To calculate the savings to the environment, please go to our calculator and input your utility rates and other data into the boxes. If you need to know how to calculate your current shower flow rate, find out how to do so here.

The effects can be truly dramatic as you can see. All by making a very small effort. Just fit the showerhead and forget it. It is guaranteed for life not to clog or fail due to manufacturer’s faults. And you will save money too. It really is a WIN-WIN.

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  Some interesting facts

...About some currently available showerheads

The traditional small chromed showerhead that is widely available from plumbing merchants, is not eco-friendly as the South African based manufacturer would have you believe. (“Yes sir, any showerhead that is small is a water-saving showerhead” – this, from the staff in the R & D department!) This showerhead we have measured at about 30 LPM (litres per minute) at full flow, at a relatively low domestic water pressure (300kPa). In fact we only managed a single shower before the 100 litre geyser was empty, and so were not even able to perform a test on the difference in daily power and water consumption using this showerhead. We had to install a device to restrict the flow to 17.5 LPM to perform a comparative test.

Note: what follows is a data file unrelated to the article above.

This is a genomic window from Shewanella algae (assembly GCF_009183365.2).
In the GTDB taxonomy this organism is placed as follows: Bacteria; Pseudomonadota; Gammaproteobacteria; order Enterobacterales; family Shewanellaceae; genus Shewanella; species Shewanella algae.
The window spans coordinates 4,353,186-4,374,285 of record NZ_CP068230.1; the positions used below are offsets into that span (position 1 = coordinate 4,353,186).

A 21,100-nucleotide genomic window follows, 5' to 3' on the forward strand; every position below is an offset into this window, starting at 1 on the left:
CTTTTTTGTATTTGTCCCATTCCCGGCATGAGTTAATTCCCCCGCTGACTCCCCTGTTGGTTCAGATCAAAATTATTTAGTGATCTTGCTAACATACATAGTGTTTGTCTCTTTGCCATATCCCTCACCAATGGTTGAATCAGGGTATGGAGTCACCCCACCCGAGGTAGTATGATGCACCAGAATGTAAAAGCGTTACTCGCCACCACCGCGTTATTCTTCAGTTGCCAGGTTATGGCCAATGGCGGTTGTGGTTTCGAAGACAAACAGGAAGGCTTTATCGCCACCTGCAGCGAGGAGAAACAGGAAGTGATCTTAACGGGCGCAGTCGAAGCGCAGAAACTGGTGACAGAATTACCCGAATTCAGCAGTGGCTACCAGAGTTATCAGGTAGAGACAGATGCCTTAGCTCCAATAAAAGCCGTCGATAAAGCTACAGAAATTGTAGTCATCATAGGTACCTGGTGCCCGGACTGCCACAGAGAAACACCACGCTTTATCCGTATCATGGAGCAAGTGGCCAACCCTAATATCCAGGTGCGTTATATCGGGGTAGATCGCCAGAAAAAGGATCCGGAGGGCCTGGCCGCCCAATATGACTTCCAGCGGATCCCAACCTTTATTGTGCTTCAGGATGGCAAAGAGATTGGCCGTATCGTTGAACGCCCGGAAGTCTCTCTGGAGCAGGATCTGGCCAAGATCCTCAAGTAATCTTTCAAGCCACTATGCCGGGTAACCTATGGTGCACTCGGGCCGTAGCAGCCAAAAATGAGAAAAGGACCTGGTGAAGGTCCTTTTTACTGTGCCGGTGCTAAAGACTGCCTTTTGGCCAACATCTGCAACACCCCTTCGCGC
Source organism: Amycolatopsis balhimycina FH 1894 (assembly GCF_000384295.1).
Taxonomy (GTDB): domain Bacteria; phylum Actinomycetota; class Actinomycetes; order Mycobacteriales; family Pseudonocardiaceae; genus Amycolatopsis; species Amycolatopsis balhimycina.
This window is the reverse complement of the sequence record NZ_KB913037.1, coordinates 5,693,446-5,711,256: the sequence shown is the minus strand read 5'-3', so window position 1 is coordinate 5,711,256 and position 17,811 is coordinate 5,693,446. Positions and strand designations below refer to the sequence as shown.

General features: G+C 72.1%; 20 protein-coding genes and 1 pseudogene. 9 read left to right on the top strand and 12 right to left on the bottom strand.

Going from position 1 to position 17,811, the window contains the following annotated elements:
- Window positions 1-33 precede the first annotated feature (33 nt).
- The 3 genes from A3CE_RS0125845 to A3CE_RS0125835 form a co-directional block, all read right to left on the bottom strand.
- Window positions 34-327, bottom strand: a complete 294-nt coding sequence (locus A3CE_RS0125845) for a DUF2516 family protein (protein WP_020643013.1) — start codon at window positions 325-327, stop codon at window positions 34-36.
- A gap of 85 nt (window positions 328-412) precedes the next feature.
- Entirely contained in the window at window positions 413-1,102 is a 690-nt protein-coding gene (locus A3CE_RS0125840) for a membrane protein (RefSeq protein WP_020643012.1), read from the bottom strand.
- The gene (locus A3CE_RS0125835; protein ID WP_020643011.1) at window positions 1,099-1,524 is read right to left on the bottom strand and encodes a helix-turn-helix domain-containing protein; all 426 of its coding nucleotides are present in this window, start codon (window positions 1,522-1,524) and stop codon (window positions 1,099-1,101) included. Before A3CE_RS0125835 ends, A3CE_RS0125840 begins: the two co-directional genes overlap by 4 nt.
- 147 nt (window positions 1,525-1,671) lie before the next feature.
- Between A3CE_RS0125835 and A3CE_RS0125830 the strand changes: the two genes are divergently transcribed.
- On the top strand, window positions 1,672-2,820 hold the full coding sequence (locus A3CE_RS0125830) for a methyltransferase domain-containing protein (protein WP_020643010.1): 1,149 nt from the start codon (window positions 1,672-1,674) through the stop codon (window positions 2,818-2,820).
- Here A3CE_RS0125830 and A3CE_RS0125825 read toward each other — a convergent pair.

At our test pressure of 300 kPa, the Oxygenics® showerhead flowed at 7.5 LPM. The test showed that the saving we would achieve in water and power bills was over R3000 per year and the environmental savings you see above.